The Scripps Research Institute - At The Forefront

February 2014

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A Daily Pill to Treat Arthritis?

Rheumatoid arthritis is an autoimmune disease that affects more than two million Americans. Untreated, it causes painful swelling that can lead to bone erosion and joint deformity. Current injection treatments cost from $2,000 to $2,500 a month and suppress the immune system for weeks, leaving patients at risk of developing infections like pneumonia.

A team of scientists at The Scripps Research Institute (TSRI) has created
a new compound that dramatically reduces joint inflammation and could possibly be taken in a daily pill to block the development of rheumatoid arthritis symptoms.

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Patrick Griffin

Patrick Griffin, chair of the Department of Molecular Therapeutics. (Photo by Lucien Capehart.)

TSRI's collaborative approach to research is breaking new ground in treating and curing life-threatening diseases like hepatitis C and diabetes that affect millions of people each day. Help us continue our life-saving work.

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Hepatitis C's E2 protein

Picture of hepatitis C's E2 protein. (Image by Christina Corbaci, courtesy of The Scripps Research Institute.)

milestones in medical science:
Getting Closer to a Hepatitis C Vaccine

Hepatitis C is one of the leading causes of cirrhosis and liver cancer. As many as 200 million people are currently thought to harbor the virus, including more than three million people in the United States, where the virus is responsible for more deaths each year than HIV. Hepatitis C can be treated, but there's no vaccine.

Research by TSRI scientists has revealed the most detailed picture yet of a crucial part of the hepatitis C virus that infects liver cells.
The new data should greatly speed efforts to make an effective hepatitis C vaccine.

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A compound that shows promise for treating obesity-link diabetes

A structure identified as a target for obesity-diabetes (human CES1), superimposed on a field of human fat cells with their lipids stained with a fluorescent dye.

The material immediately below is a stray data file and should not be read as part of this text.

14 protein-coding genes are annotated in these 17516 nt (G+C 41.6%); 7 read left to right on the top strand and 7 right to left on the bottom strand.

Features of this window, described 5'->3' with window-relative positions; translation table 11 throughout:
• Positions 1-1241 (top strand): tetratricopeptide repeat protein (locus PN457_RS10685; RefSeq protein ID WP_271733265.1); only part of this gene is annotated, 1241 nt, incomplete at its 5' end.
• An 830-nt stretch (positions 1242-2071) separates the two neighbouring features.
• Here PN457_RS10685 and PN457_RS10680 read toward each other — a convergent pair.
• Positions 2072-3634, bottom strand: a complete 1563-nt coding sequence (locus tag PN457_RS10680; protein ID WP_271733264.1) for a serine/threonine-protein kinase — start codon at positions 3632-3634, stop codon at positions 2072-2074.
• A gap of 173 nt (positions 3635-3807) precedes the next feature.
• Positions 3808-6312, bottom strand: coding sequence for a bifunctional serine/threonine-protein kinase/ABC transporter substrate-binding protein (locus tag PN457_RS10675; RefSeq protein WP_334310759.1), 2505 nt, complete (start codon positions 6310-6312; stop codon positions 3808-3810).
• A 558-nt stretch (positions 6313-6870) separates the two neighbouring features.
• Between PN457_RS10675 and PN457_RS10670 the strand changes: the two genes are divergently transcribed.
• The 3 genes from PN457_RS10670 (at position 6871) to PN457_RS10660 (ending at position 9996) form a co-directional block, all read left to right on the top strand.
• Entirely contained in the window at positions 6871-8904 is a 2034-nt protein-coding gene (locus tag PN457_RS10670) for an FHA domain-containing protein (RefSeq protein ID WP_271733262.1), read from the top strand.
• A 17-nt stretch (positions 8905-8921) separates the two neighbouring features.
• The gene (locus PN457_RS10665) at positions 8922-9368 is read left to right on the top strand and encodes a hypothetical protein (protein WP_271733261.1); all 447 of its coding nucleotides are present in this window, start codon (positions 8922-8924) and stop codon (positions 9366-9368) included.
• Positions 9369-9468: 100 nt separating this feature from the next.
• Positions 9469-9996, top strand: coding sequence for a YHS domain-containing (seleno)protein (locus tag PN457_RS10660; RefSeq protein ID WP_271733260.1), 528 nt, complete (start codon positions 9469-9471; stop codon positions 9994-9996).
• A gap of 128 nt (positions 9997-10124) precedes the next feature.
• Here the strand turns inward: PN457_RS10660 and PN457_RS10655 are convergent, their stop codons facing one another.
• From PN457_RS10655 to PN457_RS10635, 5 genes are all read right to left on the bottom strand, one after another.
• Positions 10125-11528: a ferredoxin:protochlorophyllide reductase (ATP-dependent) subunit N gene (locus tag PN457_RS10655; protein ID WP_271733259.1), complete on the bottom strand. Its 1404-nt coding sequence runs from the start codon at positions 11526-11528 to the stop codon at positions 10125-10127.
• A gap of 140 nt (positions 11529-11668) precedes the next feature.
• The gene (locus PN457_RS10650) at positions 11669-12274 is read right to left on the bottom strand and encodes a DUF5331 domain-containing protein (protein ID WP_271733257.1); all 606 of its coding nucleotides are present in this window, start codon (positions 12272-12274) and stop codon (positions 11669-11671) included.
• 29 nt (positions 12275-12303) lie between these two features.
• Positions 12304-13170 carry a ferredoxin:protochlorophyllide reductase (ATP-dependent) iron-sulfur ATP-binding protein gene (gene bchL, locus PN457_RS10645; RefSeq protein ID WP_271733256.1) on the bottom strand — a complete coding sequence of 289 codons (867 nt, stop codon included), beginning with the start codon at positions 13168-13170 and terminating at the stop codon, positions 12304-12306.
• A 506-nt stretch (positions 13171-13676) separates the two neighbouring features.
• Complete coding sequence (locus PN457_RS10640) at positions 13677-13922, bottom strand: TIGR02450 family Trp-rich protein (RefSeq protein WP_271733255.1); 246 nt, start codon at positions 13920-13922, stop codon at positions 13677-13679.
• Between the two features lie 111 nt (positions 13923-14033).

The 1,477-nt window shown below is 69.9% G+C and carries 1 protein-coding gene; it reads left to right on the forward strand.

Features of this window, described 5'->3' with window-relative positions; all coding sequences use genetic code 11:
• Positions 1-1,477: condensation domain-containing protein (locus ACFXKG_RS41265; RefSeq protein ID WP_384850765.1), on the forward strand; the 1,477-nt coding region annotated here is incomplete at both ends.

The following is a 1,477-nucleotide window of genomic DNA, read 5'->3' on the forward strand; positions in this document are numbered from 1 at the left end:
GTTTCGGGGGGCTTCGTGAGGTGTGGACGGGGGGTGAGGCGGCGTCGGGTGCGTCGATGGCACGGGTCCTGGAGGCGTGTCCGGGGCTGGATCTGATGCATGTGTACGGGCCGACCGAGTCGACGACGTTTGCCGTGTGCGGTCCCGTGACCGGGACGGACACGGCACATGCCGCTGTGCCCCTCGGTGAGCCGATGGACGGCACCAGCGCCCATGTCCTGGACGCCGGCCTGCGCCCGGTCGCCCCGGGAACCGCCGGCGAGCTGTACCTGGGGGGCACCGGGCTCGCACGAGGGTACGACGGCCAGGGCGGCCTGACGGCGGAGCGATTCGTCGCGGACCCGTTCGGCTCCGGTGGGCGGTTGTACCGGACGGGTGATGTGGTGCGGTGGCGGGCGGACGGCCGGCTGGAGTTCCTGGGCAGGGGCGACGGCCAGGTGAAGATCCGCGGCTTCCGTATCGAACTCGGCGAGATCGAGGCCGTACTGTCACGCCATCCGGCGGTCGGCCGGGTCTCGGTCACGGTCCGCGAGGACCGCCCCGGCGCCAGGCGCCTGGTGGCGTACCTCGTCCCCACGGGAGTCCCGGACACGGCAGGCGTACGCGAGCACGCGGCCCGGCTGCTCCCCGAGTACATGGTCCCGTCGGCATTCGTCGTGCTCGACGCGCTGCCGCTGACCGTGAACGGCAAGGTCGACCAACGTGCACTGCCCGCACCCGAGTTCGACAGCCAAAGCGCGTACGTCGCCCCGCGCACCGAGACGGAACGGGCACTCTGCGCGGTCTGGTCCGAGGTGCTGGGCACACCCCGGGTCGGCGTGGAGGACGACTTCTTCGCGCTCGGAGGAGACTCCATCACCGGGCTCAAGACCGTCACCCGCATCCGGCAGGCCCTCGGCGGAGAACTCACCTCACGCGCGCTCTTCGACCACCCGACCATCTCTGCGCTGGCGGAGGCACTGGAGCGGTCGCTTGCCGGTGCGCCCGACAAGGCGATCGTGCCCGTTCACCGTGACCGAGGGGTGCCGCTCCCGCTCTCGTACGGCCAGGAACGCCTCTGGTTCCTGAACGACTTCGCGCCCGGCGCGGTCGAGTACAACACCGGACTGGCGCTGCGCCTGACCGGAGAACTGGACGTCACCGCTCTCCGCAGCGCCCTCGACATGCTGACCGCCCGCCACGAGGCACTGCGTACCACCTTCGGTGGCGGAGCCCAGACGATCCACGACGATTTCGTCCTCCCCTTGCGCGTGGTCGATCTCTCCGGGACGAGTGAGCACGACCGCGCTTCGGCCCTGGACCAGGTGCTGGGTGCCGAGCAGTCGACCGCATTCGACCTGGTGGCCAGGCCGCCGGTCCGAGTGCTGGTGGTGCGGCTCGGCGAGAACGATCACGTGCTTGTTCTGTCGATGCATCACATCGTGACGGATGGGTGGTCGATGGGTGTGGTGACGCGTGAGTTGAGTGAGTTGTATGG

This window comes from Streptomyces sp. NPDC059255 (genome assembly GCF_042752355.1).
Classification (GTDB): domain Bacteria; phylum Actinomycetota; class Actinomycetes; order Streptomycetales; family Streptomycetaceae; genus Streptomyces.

Other News:
A Breakthrough in Drug Discovery for Diabetes

TSRI scientists have demonstrated a new and innovative drug-discovery strategy that enables researchers to rapidly select the chemical compounds that can affect cells in the way needed to treat a particular disease.

To illustrate the power of the new technique, the TSRI team used it to quickly
identify a compound that shows promise for treating obesity-linked diabetes – a complex metabolic disorder that affects 347 million people worldwide. The scientists were also able to identify the fat-cell enzyme that the compound inhibits – an enzyme that has not yet been a focus of diabetes drug development.

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TSRI President Named Fellow of National Academy of Inventors

Michael Marletta, president and CEO of TSRI, has been named a fellow of the National Academy of Inventors (NAI), a 3,000-member international organization that aims to promote academic technology and innovation, and to translate its members' inventions in ways that benefit society. Fellows are nominated by their peers for demonstrating a highly prolific spirit of innovation in creating or facilitating outstanding inventions that have made a tangible impact on quality of life, economic development and the welfare of society.

facts & figures

The majority of people living with rheumatoid arthritis are women, but men and children can also develop the condition. About one in 1,000 children are afflicted with arthritis each year.

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